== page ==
Considering Yukio Mishima’s reputation, it seems odd that a book as innocuous as “After the Banquet” could have had such an impact. The novel tells the story of Kazu, the owner of a restaurant frequented by the rich and powerful of Tokyo society, and Noguchi, a semi-retired politician. They marry, but the prospect of happiness is derailed when Noguchi is convinced to run for office once more. Kazu is an independent woman, with a vitality ill-matched to the demure role Noguchi expects of her. Inevitably Noguchi loses, in part because of a pamphlet circulated detailing Kazu’s less-than-perfect past. When he learns she is eliciting investment capital from his political rivals, the marriage is over.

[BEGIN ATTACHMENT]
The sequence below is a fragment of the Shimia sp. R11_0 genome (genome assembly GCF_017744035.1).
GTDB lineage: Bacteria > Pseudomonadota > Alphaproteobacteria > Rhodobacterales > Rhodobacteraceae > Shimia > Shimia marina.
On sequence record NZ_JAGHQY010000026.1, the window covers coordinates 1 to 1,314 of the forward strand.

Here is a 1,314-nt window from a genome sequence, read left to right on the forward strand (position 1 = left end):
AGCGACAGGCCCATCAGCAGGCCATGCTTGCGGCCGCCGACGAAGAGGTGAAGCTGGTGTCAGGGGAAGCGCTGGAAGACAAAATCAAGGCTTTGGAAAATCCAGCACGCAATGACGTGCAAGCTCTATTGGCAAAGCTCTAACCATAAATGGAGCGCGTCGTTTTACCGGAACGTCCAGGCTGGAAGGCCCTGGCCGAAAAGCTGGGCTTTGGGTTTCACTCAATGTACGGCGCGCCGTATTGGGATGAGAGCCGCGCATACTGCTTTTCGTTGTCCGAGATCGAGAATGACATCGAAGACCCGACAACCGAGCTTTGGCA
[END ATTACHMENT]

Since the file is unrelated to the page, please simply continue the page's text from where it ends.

“After The Banquet” touches on familiar themes — death, aging and loneliness — yet it’s something of an anomaly in Mishima’s oeuvre, lacking the idealism of his later works or the hard honesty of his earlier novels. Kazu is an unlikely protagonist, and his portrayal of her shows an empathy and warmth absent from many of his other protagonists. The novel was inspired by the real-life affair between politician Hachiro Arita and a nightclub hostess — Mishima hated hypocrisy and Arita’s story may have pushed him in a new artistic direction. Arita successfully sued Mishima for invasion of privacy and the famous case has meant writers, filmmakers and TV producers since have shied away from the dramatic potential in the lives of celebrities and politicians. In part, this thin novel is effectively responsible for the dearth of satire in Japan today.